Appearances of Jesus // Jesus Appears to the Disciples and Thomas is with Them

  Images By Alyssa Marie Francis

Images By Alyssa Marie Francis

John 20:24-29 Lamentations 3:22-23

At the end of today’s passage, we get some very eye-opening (pun intended) words from our Lord. “Blessed are those who have not seen, and have believed.” It sure sounds like he’s chastising Thomas for having to see to have faith in the Lord’s resurrection. How is it even faith, then, if he had to have visual and touching proof of the Lord’s return?

How many of us have pulled a Thomas at one point or another in our lives? How many of us have doubted or had a loss of faith because of hardships or our own human weaknesses? I know that I have. I’ve certainly had times in my life where I thought maybe I wasn’t deserving of God’s love or His grace. As I went through some struggles in my youth, I had often thought I, too, needed proof of God’s love. It felt as though the circumstances I found myself in seemed proof of exactly the opposite.

At that point, I’d been skeptical of His plans and His promises to us his people, and me specifically. Our lapse or weakness of faith, however, says far more about us than it says about theLord. Our weaknesses aren't a result of His lack of love or patience for us. He is alwaysbsteadfast in his love for us, as we read in Lamentations. It’s not His job to prove to us and sometimes, even the apostles had a hard time believing.

Thomas wouldn’t believe that the Lord had really come back, even though ALL of the other apostles had seen and were telling him about it. I don’t blame him for being doubtful. As a very analytical person, I think I would have a very hard time believing the Apostles, too. While it’s easyto believe with cold hard proof, to be a Doubting Thomas ourselves, the Lord, through our Catholic faith, calls us to a higher level of trust and faith in Him.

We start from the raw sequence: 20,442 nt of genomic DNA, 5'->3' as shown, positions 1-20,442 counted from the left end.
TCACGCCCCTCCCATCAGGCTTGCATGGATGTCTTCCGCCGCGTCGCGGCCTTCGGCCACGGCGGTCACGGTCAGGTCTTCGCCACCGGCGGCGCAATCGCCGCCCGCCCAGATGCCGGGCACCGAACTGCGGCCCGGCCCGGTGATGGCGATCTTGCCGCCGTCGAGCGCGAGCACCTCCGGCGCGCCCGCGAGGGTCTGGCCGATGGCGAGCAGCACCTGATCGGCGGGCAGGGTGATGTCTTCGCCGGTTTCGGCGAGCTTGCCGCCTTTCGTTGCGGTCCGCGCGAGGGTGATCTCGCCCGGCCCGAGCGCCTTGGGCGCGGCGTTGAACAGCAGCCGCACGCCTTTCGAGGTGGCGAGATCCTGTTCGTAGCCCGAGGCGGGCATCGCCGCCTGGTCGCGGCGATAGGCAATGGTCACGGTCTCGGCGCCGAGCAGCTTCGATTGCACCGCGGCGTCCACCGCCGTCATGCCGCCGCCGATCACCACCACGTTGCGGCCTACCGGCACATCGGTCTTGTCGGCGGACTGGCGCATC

He calls us to faith in good times and in bad. Pope Francis Tweeted on February 5, 2015 (yep, I’m citing a tweet from the Pope. How cool is the time we live in?!), “having faith does not mean having no difficulties, but having the strength to face them, knowing we are not alone.”

Let us pray for faith as strong and unwavering as Christ’s love for us. Let us pray itremains as steadfast in bad times, as in good. Let us pray for graces when we need them most, and when our faith is hurting or shaken. Most importantly, let us pray for the type of faith that shines as a testament to others who may be hurting and need a guiding light or a restoration to their faith.

Reflection: Where do you find you struggle most in your faith? What is the hardest part of our Catholic faith for you to believe in, to have faith in?

Act: Pray for strength and clarity. Pray to be an example to others who may be struggling in their own faith.

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